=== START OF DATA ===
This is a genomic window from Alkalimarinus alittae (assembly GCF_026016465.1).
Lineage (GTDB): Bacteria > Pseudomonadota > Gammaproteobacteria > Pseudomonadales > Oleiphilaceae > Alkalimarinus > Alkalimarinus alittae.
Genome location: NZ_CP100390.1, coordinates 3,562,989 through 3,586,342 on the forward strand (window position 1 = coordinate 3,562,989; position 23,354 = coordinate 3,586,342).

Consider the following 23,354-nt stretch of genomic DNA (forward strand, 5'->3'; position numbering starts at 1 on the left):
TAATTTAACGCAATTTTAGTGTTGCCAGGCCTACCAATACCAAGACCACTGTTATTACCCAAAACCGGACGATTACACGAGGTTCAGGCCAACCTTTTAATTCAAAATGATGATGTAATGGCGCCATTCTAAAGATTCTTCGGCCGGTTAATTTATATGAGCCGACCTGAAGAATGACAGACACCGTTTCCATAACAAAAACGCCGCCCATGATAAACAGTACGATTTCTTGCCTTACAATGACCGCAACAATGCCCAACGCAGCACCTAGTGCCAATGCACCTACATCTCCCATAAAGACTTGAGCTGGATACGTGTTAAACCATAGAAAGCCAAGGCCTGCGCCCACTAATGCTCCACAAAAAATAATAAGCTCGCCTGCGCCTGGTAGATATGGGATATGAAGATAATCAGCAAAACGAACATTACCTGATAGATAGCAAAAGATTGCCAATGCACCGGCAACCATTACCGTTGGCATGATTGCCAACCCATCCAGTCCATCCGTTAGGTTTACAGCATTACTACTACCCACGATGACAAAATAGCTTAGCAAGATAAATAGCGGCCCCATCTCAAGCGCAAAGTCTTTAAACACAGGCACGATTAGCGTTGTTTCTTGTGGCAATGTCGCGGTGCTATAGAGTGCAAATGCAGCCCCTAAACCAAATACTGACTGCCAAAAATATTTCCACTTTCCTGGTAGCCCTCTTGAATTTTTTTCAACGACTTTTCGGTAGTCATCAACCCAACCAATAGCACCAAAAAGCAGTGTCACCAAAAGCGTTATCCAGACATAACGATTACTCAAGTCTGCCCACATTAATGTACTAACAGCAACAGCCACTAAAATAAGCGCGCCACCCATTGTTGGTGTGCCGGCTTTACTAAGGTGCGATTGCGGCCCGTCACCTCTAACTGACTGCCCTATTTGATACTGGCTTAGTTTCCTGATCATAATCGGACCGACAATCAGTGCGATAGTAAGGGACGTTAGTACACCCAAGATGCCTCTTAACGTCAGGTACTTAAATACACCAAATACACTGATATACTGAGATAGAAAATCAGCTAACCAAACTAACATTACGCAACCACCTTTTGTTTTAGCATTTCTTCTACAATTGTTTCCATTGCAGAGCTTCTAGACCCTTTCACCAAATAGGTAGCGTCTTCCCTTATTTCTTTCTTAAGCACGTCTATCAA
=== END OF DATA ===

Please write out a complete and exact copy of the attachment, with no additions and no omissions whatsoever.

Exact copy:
This is a genomic window from Alkalimarinus alittae (assembly GCF_026016465.1).
Lineage (GTDB): Bacteria > Pseudomonadota > Gammaproteobacteria > Pseudomonadales > Oleiphilaceae > Alkalimarinus > Alkalimarinus alittae.
Genome location: NZ_CP100390.1, coordinates 3,562,989 through 3,586,342 on the forward strand (window position 1 = coordinate 3,562,989; position 23,354 = coordinate 3,586,342).

Consider the following 23,354-nt stretch of genomic DNA (forward strand, 5'->3'; position numbering starts at 1 on the left):
TAATTTAACGCAATTTTAGTGTTGCCAGGCCTACCAATACCAAGACCACTGTTATTACCCAAAACCGGACGATTACACGAGGTTCAGGCCAACCTTTTAATTCAAAATGATGATGTAATGGCGCCATTCTAAAGATTCTTCGGCCGGTTAATTTATATGAGCCGACCTGAAGAATGACAGACACCGTTTCCATAACAAAAACGCCGCCCATGATAAACAGTACGATTTCTTGCCTTACAATGACCGCAACAATGCCCAACGCAGCACCTAGTGCCAATGCACCTACATCTCCCATAAAGACTTGAGCTGGATACGTGTTAAACCATAGAAAGCCAAGGCCTGCGCCCACTAATGCTCCACAAAAAATAATAAGCTCGCCTGCGCCTGGTAGATATGGGATATGAAGATAATCAGCAAAACGAACATTACCTGATAGATAGCAAAAGATTGCCAATGCACCGGCAACCATTACCGTTGGCATGATTGCCAACCCATCCAGTCCATCCGTTAGGTTTACAGCATTACTACTACCCACGATGACAAAATAGCTTAGCAAGATAAATAGCGGCCCCATCTCAAGCGCAAAGTCTTTAAACACAGGCACGATTAGCGTTGTTTCTTGTGGCAATGTCGCGGTGCTATAGAGTGCAAATGCAGCCCCTAAACCAAATACTGACTGCCAAAAATATTTCCACTTTCCTGGTAGCCCTCTTGAATTTTTTTCAACGACTTTTCGGTAGTCATCAACCCAACCAATAGCACCAAAAAGCAGTGTCACCAAAAGCGTTATCCAGACATAACGATTACTCAAGTCTGCCCACATTAATGTACTAACAGCAACAGCCACTAAAATAAGCGCGCCACCCATTGTTGGTGTGCCGGCTTTACTAAGGTGCGATTGCGGCCCGTCACCTCTAACTGACTGCCCTATTTGATACTGGCTTAGTTTCCTGATCATAATCGGACCGACAATCAGTGCGATAGTAAGGGACGTTAGTACACCCAAGATGCCTCTTAACGTCAGGTACTTAAATACACCAAATACACTGATATACTGAGATAGAAAATCAGCTAACCAAACTAACATTACGCAACCACCTTTTGTTTTAGCATTTCTTCTACAATTGTTTCCATTGCAGAGCTTCTAGACCCTTTCACCAAATAGGTAGCGTCTTCCCTTATTTCTTTCTTAAGCACGTCTATCAA